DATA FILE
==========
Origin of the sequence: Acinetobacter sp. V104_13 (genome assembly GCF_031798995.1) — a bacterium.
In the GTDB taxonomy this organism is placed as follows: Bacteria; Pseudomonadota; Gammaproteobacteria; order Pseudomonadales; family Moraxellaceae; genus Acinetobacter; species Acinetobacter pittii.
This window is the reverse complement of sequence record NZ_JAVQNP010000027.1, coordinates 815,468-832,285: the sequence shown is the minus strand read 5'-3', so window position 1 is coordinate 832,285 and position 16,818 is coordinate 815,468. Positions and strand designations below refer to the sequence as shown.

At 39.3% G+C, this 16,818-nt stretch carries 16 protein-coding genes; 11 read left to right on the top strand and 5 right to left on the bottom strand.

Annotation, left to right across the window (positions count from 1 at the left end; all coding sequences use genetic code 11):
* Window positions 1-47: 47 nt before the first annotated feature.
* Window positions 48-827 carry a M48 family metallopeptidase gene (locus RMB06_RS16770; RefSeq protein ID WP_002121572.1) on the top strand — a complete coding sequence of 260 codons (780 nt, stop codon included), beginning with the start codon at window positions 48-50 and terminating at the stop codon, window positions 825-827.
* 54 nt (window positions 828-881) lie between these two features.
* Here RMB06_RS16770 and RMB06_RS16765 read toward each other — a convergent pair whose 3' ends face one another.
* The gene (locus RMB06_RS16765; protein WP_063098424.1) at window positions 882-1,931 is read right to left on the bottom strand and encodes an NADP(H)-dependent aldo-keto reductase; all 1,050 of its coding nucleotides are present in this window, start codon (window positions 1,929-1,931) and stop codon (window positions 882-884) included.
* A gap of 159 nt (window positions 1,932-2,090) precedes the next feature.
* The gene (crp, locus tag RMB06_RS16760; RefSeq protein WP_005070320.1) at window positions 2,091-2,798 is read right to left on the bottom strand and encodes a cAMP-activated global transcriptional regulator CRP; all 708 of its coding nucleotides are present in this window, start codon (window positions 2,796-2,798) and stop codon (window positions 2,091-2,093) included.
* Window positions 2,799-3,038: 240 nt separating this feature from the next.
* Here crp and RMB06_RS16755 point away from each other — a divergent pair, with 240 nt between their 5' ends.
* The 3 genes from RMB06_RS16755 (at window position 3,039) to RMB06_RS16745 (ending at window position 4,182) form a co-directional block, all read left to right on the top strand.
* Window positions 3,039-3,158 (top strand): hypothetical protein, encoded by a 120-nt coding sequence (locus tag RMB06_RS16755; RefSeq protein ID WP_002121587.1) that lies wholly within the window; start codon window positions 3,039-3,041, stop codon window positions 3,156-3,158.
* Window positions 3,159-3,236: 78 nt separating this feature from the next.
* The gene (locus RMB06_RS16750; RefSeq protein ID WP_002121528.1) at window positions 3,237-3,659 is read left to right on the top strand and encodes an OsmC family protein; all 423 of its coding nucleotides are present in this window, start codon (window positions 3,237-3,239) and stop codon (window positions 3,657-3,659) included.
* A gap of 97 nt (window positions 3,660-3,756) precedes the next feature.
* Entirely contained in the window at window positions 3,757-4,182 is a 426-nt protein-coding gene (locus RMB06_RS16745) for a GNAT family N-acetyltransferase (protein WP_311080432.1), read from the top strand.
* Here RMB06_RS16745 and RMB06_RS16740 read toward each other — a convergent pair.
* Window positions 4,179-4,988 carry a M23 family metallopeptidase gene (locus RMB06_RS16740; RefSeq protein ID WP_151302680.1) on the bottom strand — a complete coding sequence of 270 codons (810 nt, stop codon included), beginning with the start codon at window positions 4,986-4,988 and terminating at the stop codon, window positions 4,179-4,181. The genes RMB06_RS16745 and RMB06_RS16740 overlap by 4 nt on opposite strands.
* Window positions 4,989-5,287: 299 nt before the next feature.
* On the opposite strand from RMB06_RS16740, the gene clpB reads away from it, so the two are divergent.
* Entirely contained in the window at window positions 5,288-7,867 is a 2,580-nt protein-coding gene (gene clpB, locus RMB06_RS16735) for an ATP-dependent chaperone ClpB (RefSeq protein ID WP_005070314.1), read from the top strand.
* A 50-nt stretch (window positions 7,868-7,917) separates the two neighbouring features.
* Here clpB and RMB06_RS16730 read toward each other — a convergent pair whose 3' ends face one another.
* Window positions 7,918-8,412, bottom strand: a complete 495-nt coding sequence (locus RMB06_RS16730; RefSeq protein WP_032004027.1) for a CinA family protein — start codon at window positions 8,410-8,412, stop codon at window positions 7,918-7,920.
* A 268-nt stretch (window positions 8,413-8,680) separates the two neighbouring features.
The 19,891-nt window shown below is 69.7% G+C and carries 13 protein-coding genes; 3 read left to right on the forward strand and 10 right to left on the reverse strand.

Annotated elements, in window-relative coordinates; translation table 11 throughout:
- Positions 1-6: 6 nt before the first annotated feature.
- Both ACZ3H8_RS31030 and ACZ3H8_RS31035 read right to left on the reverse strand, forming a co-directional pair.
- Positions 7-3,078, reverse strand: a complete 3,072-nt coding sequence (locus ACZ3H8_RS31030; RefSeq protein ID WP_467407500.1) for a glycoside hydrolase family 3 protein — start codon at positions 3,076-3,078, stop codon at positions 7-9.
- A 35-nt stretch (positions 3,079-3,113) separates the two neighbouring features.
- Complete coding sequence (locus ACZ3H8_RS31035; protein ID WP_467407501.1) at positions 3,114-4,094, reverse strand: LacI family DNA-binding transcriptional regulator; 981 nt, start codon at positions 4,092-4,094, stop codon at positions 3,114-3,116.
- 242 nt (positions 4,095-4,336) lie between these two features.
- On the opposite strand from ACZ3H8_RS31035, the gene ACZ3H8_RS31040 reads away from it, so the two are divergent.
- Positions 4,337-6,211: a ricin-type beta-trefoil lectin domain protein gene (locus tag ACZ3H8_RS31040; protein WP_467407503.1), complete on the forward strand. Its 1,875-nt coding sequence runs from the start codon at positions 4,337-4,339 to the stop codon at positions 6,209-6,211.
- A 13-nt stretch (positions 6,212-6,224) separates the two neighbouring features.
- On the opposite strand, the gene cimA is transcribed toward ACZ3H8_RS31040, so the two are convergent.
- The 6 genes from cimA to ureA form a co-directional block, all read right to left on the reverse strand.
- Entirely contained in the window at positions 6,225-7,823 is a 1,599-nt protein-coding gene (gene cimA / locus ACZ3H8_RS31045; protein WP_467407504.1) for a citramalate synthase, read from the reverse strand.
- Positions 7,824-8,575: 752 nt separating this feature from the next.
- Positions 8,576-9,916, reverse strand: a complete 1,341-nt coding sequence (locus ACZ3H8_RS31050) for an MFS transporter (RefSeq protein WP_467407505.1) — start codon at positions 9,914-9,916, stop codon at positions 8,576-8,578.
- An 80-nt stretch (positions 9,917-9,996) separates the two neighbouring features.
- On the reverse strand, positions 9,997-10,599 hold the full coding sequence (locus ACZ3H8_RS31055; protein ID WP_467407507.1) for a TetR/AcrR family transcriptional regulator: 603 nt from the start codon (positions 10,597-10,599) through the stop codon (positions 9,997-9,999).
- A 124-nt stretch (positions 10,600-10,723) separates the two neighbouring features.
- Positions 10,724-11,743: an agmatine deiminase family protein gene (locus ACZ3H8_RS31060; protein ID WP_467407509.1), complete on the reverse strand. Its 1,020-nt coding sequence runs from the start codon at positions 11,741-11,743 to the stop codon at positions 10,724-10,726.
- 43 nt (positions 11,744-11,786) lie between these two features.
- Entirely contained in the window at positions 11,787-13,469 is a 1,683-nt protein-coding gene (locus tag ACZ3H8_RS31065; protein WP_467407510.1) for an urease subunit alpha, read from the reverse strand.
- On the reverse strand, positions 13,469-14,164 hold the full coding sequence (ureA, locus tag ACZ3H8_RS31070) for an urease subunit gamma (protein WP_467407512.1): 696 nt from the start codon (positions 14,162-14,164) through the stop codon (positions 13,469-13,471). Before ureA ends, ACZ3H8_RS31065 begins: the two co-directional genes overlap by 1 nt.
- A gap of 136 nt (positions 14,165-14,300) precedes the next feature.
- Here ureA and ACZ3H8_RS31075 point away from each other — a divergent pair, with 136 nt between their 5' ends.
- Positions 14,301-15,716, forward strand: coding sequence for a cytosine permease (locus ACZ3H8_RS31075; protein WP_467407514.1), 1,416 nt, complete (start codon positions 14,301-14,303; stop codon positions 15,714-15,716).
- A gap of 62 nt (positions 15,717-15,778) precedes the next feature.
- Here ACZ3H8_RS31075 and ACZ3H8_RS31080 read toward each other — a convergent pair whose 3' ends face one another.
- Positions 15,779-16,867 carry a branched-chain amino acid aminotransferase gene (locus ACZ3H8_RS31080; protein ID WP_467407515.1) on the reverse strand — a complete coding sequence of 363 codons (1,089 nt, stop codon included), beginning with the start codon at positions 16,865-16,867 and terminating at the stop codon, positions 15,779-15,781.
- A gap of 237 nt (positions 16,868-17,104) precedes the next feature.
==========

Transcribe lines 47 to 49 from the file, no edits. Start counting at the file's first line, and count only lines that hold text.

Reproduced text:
- On the reverse strand, positions 9,997-10,599 hold the full coding sequence (locus ACZ3H8_RS31055; protein ID WP_467407507.1) for a TetR/AcrR family transcriptional regulator: 603 nt from the start codon (positions 10,597-10,599) through the stop codon (positions 9,997-9,999).
- A 124-nt stretch (positions 10,600-10,723) separates the two neighbouring features.
- Positions 10,724-11,743: an agmatine deiminase family protein gene (locus ACZ3H8_RS31060; protein ID WP_467407509.1), complete on the reverse strand. Its 1,020-nt coding sequence runs from the start codon at positions 11,741-11,743 to the stop codon at positions 10,724-10,726.